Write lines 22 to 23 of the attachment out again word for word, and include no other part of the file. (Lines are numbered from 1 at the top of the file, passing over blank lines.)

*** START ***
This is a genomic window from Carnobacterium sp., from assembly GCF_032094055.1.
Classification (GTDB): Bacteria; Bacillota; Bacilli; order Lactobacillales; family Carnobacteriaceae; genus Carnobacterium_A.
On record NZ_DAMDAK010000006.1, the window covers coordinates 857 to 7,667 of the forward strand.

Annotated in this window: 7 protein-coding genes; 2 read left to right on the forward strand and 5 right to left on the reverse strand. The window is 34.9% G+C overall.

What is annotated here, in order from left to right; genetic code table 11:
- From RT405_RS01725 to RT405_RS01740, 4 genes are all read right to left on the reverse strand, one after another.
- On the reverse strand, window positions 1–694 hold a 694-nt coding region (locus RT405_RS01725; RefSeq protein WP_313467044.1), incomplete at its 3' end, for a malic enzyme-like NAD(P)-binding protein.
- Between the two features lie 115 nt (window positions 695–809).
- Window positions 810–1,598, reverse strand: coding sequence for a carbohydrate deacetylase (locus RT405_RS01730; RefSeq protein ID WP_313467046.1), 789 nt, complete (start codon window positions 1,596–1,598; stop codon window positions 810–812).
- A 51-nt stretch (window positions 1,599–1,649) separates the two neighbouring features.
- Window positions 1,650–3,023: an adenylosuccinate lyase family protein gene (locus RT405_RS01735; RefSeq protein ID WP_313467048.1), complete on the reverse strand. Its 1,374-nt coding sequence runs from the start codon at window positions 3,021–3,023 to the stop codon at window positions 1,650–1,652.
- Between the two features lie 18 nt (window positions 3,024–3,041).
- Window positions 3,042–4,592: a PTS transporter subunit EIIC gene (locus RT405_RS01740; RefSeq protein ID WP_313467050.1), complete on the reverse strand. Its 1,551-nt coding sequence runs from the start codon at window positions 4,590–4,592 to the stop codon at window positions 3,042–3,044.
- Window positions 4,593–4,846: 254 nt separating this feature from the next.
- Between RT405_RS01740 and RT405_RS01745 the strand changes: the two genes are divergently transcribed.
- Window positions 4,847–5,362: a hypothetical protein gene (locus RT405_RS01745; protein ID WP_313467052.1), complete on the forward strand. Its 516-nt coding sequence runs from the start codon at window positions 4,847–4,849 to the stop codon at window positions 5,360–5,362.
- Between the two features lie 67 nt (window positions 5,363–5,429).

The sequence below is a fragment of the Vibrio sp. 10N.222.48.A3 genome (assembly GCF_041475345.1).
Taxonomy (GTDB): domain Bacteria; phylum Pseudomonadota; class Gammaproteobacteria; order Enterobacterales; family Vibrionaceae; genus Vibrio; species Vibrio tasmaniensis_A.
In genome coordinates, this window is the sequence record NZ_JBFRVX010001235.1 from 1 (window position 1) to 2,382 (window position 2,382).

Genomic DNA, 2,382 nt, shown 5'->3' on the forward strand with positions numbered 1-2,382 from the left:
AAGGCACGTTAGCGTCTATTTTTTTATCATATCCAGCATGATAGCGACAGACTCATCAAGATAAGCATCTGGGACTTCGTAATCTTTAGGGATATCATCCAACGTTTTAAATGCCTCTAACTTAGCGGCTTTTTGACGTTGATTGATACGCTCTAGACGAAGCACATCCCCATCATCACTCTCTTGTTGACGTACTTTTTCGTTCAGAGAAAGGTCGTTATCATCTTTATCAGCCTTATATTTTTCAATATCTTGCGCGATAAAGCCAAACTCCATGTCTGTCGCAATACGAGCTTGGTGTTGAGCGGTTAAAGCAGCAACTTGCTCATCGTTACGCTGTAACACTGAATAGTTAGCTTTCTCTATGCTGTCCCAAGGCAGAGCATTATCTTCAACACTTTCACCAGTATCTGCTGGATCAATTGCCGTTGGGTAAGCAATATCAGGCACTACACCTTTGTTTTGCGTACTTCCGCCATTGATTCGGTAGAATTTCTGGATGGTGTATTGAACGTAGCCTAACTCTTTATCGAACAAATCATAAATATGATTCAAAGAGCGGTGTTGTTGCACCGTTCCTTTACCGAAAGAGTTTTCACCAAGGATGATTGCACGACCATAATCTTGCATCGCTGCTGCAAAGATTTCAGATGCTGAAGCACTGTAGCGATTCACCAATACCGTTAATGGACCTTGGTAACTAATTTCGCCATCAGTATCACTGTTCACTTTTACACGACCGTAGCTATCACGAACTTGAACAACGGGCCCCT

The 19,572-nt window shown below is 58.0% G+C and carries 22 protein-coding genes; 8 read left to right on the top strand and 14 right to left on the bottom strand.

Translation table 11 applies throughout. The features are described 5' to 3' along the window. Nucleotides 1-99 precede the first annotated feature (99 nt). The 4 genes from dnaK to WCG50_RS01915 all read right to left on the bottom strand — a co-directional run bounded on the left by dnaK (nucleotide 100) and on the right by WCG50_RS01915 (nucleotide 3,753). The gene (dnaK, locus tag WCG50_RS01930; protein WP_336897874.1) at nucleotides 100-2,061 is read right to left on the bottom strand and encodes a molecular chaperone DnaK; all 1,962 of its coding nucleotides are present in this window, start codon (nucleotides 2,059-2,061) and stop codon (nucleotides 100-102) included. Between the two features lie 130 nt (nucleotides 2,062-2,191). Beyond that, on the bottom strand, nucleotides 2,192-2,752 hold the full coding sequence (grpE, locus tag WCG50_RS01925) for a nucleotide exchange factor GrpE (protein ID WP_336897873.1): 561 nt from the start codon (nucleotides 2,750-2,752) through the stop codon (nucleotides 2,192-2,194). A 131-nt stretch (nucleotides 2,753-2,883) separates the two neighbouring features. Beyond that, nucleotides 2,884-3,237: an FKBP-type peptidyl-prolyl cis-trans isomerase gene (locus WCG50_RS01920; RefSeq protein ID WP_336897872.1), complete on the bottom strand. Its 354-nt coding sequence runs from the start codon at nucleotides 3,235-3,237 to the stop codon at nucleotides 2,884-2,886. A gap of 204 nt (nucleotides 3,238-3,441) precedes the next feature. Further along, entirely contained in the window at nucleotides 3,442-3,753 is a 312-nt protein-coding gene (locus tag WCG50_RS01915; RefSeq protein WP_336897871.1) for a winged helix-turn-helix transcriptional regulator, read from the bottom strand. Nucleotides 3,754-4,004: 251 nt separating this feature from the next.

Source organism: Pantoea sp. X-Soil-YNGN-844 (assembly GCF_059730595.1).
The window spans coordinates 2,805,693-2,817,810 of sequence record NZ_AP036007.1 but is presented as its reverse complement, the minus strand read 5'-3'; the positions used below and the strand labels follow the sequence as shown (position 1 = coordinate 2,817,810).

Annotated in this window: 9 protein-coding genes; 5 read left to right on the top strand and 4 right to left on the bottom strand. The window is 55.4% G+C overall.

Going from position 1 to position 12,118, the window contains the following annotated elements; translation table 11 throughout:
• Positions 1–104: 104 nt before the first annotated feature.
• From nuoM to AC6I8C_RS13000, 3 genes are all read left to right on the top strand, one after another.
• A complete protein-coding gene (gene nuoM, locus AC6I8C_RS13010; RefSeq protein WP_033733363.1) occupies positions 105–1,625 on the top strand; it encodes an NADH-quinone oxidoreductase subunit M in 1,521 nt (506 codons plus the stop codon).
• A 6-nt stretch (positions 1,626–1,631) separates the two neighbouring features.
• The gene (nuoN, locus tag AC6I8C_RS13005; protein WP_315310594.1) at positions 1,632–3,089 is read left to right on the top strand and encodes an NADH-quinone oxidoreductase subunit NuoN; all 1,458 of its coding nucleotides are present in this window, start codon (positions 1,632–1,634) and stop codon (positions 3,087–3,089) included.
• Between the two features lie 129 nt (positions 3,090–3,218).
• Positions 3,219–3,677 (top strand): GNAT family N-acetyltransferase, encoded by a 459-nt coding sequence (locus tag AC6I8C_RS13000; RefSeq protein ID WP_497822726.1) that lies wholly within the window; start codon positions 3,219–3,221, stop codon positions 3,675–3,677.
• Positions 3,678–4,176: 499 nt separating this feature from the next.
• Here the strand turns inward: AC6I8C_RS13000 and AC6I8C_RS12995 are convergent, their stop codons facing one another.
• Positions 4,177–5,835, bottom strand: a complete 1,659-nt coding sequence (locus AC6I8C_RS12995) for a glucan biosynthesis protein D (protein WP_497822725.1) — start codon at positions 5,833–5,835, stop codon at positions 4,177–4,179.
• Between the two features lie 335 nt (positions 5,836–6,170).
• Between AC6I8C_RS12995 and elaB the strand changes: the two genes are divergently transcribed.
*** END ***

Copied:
AAGGCACGTTAGCGTCTATTTTTTTATCATATCCAGCATGATAGCGACAGACTCATCAAGATAAGCATCTGGGACTTCGTAATCTTTAGGGATATCATCCAACGTTTTAAATGCCTCTAACTTAGCGGCTTTTTGACGTTGATTGATACGCTCTAGACGAAGCACATCCCCATCATCACTCTCTTGTTGACGTACTTTTTCGTTCAGAGAAAGGTCGTTATCATCTTTATCAGCCTTATATTTTTCAATATCTTGCGCGATAAAGCCAAACTCCATGTCTGTCGCAATACGAGCTTGGTGTTGAGCGGTTAAAGCAGCAACTTGCTCATCGTTACGCTGTAACACTGAATAGTTAGCTTTCTCTATGCTGTCCCAAGGCAGAGCATTATCTTCAACACTTTCACCAGTATCTGCTGGATCAATTGCCGTTGGGTAAGCAATATCAGGCACTACACCTTTGTTTTGCGTACTTCCGCCATTGATTCGGTAGAATTTCTGGATGGTGTATTGAACGTAGCCTAACTCTTTATCGAACAAATCATAAATATGATTCAAAGAGCGGTGTTGTTGCACCGTTCCTTTACCGAAAGAGTTTTCACCAAGGATGATTGCACGACCATAATCTTGCATCGCTGCTGCAAAGATTTCAGATGCTGAAGCACTGTAGCGATTCACCAATACCGTTAATGGACCTTGGTAACTAATTTCGCCATCAGTATCACTGTTCACTTTTACACGACCGTAGCTATCACGAACTTGAACAACGGGCCCCT

The 19,572-nt window shown below is 58.0% G+C and carries 22 protein-coding genes; 8 read left to right on the top strand and 14 right to left on the bottom strand.